Megan Rapinoe Height, Weight, Age, Biography, Measurements, Net Worth, Family, Affairs, Marriage, Wiki & much more. Megan Anna Rapinoe (/rəˈpiːnoʊ/ (About this soundlisten); born July 5, 1985) is an American professional soccer player who plays as a winger and captains OL Reign in the National Women’s Soccer League (NWSL) and the United States national team. Winner of the Ballon d’Or Féminin and named The Best FIFA Women’s Player in 2019, Rapinoe won gold with the national team at the 2012 London Summer Olympics, 2015 FIFA Women’s World Cup, and 2019 FIFA Women’s World Cup and she played for the team at the 2011 FIFA Women’s World Cup where the U.S. finished in second place. Since 2018, she co-captains the national team alongside Carli Lloyd and Alex Morgan. She previously played for the Chicago Red Stars, Philadelphia Independence, and MagicJack in Women’s Professional Soccer (WPS), as well as Olympique Lyon in France’s Division 1 Féminine.
Rapinoe is internationally known for her crafty style of play and activism. Her precise cross to Abby Wambach in the 122nd minute of the 2011 FIFA Women’s World Cup quarterfinal match against Brazil resulted in an equalizer goal and eventual win for the Americans after a penalty shootout. The last-minute goal was awarded ESPN’s 2011 ESPY Award for Best Play of the Year. During the 2012 London Olympics, she scored three goals and tallied a team-high four assists to lead the United States to a gold medal. She is the first player, male or female, to score a goal directly from a corner at the Olympic Games. She won the Golden Boot and Golden Ball awards at the 2019 FIFA Women’s World Cup in France.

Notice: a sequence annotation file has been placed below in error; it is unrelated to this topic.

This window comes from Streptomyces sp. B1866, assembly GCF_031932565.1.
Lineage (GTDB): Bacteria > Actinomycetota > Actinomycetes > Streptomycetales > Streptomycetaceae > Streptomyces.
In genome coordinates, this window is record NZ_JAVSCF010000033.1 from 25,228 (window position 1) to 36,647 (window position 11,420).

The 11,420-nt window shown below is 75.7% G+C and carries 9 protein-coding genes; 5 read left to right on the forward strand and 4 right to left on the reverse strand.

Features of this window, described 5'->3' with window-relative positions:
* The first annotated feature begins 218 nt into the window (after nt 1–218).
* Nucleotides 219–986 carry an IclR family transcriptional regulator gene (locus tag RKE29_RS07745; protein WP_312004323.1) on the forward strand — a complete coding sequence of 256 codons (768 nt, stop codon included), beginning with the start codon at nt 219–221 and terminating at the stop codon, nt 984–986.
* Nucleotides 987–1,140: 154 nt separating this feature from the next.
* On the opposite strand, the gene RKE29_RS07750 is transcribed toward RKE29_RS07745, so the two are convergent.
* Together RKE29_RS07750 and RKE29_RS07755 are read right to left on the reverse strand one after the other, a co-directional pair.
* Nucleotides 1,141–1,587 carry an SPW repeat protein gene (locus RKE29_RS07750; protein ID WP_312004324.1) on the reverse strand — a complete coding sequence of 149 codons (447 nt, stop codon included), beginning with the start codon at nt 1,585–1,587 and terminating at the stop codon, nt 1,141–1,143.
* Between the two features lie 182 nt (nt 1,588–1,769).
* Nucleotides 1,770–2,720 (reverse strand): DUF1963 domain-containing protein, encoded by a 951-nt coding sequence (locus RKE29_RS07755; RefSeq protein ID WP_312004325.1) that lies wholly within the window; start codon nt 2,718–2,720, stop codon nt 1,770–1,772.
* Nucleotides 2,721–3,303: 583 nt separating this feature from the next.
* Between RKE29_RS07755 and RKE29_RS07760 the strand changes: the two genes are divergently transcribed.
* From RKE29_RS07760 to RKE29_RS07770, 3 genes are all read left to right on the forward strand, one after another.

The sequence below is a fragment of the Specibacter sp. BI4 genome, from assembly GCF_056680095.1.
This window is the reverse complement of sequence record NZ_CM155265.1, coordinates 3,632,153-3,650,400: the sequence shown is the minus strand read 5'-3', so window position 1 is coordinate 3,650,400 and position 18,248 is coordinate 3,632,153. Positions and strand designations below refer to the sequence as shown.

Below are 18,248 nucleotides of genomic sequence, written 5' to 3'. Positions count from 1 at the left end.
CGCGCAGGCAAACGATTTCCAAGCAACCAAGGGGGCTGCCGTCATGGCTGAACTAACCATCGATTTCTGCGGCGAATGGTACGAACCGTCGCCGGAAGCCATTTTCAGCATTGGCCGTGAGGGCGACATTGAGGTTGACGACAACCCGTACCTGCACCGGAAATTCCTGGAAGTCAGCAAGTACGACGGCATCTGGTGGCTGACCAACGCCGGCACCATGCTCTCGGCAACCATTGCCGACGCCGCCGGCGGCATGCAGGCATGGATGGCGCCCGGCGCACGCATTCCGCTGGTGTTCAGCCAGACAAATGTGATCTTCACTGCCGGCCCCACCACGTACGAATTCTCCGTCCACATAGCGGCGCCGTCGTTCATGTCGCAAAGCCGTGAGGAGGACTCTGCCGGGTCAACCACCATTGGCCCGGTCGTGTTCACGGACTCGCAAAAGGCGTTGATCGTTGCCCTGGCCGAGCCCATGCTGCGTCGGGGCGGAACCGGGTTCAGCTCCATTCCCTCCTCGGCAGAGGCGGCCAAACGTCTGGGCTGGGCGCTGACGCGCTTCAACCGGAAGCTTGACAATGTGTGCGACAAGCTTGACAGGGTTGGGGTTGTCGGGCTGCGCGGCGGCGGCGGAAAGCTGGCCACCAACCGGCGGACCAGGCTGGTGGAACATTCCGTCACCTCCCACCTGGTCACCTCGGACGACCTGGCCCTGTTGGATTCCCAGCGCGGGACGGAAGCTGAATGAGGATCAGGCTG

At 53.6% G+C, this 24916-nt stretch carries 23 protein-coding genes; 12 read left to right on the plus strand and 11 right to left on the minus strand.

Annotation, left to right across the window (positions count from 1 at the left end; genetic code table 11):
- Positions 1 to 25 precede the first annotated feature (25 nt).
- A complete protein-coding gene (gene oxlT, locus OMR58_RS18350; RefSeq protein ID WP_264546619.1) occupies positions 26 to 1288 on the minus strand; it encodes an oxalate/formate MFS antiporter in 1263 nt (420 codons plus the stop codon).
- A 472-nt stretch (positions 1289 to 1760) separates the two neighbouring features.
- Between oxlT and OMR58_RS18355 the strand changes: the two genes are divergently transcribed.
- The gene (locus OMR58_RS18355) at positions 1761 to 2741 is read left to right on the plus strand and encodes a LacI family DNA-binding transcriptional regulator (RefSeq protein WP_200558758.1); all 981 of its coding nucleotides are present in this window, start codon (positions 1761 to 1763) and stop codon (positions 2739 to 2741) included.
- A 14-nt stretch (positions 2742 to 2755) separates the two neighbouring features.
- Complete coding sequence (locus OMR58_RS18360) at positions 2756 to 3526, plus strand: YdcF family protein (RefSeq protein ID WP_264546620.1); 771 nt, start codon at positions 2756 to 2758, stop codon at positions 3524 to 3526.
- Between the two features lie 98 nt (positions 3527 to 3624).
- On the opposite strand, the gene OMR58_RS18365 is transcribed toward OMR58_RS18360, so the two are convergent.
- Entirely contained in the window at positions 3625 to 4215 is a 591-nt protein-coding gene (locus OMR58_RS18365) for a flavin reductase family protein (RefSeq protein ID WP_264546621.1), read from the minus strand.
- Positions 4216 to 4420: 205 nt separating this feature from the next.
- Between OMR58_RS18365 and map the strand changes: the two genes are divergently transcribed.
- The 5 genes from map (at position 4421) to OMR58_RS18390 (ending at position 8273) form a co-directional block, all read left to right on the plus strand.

Rapinoe is an advocate for numerous LGBT organizations, including the Gay, Lesbian & Straight Education Network (GLSEN) and Athlete Ally. In 2013, she was awarded the board of directors Award by the Los Angeles Gay and Lesbian Center. She is sponsored by Nike, Procter & Gamble, BodyArmor, Hulu, LUNA Bar, Samsung, and DJO Global, and has appeared in multiple promotional pieces for clothing company Wildfang, as well as for Nike. In 2019, she co-founded a gender-neutral lifestyle brand, re-inc, with fellow athletes Christen Press, Tobin Heath, and Meghan Klingenberg.
Rapinoe is included in Time magazine’s 100 Most Influential People of 2020.
Rapinoe grew up in Redding, California, with her parents, Jim and Denise, and five siblings, including her fraternal twin Rachael Rapinoe. Denise and Jim raised seven children together, not all their own. Denise has a son and daughter, Michael and Jenny, from a previous marriage; then came older brother Brian and then the twins five years later. Jim and her grandfather Jack both served in the Army. She has Italian (from her paternal grandfather) and Irish ancestry. She idolized her older brother Brian and started playing soccer at age three after watching him play the sport, but he started using drugs when the girls were in second grade. When she was ten and he was fifteen, he was put in juvenile detention, and was thereafter in and out of various prisons including the super-max Pelican Bay State Prison. Brian has since made a determined effort to avoid drugs after seeing his younger sister’s success in international soccer and not being able to be present with his family. For both Rachael and Megan, soccer was a means to get away from the drug abuse that is widespread in rural California.